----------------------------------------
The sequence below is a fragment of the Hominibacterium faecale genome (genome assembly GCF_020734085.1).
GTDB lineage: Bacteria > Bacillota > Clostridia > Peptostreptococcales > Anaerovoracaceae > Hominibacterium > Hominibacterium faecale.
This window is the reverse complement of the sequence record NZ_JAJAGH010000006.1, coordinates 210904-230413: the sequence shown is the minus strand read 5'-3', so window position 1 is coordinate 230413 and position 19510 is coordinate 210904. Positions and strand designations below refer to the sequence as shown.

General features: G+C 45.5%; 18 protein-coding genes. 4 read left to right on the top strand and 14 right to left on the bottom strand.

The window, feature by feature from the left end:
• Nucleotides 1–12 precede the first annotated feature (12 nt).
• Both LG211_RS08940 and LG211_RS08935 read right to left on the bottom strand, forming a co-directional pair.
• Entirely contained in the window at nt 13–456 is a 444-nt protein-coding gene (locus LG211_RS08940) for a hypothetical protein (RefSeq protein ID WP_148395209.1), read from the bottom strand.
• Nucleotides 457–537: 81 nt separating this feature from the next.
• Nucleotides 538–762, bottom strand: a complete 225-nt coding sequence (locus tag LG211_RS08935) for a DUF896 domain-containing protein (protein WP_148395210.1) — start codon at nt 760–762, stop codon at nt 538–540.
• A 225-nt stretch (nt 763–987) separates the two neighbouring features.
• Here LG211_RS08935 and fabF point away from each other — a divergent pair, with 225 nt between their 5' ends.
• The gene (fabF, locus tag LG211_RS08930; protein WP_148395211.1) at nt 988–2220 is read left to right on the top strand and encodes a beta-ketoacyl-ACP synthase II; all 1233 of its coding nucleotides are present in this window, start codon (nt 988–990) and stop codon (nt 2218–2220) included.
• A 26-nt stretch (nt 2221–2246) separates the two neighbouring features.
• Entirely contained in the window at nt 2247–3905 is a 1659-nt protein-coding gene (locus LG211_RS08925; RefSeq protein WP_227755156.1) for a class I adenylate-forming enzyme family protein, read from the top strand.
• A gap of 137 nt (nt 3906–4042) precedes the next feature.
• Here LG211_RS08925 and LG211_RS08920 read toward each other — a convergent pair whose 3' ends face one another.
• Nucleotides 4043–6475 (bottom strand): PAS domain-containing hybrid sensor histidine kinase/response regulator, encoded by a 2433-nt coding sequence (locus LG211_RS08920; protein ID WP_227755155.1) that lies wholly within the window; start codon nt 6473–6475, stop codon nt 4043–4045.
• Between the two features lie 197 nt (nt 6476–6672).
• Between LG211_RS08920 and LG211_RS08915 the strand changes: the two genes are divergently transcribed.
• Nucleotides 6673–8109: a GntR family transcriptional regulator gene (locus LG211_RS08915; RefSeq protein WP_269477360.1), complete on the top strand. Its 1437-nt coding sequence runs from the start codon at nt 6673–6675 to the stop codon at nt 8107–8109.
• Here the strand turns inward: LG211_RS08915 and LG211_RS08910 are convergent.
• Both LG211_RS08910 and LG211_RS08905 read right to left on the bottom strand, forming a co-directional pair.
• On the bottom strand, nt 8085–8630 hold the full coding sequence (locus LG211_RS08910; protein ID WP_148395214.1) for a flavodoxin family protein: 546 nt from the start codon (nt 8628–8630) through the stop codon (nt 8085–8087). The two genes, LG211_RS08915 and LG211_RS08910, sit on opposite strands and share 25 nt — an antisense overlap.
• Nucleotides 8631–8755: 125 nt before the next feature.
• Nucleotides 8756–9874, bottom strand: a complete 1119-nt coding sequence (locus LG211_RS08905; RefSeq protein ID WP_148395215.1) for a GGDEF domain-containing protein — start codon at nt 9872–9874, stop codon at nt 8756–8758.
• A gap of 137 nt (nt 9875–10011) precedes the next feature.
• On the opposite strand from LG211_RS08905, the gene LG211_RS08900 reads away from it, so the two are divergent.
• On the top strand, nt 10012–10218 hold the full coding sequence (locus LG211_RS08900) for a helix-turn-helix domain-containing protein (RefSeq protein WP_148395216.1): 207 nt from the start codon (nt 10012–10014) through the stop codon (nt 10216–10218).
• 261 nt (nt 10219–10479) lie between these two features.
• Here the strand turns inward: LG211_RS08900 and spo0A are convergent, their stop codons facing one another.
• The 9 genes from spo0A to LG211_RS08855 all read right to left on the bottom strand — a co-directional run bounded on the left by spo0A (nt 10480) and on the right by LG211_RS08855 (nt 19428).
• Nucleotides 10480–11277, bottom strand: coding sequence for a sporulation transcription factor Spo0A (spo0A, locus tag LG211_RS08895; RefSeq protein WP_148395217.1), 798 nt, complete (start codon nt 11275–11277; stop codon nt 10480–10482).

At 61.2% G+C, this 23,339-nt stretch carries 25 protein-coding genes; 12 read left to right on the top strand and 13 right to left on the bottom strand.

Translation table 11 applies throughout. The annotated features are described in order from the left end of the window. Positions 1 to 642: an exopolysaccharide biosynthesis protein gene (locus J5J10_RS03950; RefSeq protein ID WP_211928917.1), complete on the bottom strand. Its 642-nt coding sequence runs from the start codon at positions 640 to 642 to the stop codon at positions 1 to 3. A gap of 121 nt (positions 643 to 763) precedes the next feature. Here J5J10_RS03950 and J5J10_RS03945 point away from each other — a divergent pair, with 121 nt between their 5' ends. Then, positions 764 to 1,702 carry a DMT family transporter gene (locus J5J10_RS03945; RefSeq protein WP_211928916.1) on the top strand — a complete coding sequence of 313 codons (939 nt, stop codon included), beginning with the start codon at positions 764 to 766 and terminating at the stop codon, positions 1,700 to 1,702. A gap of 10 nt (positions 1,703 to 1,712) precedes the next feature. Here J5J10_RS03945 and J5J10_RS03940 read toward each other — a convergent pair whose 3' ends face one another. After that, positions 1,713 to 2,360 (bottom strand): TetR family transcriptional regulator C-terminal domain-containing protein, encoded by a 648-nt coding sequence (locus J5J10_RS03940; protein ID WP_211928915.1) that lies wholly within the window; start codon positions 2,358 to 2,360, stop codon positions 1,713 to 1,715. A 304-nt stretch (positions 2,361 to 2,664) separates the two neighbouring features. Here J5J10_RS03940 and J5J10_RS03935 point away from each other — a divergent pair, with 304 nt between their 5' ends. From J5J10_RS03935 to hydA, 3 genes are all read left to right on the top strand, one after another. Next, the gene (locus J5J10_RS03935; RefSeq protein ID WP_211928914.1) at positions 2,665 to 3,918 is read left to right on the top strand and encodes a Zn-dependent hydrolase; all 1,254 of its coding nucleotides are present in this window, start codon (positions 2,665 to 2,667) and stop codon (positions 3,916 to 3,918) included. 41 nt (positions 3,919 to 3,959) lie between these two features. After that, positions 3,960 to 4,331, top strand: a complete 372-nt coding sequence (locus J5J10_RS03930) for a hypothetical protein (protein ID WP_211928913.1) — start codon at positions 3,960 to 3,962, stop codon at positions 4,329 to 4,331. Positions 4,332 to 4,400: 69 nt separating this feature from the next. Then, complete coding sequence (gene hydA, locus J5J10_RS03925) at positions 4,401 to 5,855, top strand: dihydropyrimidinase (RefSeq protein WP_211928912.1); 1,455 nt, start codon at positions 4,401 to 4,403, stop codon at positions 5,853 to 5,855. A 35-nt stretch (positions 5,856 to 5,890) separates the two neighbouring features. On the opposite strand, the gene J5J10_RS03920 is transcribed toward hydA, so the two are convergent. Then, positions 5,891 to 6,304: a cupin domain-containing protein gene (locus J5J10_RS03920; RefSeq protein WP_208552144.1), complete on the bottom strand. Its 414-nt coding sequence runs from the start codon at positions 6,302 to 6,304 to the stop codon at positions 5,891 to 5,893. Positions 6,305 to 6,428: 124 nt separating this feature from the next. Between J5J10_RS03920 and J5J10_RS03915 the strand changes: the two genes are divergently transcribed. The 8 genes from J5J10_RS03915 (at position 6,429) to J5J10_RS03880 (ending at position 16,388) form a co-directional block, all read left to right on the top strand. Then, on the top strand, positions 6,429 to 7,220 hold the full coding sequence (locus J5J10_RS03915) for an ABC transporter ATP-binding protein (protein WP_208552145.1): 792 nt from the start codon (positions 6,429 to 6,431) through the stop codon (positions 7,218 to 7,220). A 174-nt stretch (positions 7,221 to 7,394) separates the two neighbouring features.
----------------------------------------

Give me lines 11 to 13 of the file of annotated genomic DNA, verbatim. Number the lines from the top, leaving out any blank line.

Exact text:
• A 225-nt stretch (nt 763–987) separates the two neighbouring features.
• Here LG211_RS08935 and fabF point away from each other — a divergent pair, with 225 nt between their 5' ends.
• The gene (fabF, locus tag LG211_RS08930; protein WP_148395211.1) at nt 988–2220 is read left to right on the top strand and encodes a beta-ketoacyl-ACP synthase II; all 1233 of its coding nucleotides are present in this window, start codon (nt 988–990) and stop codon (nt 2218–2220) included.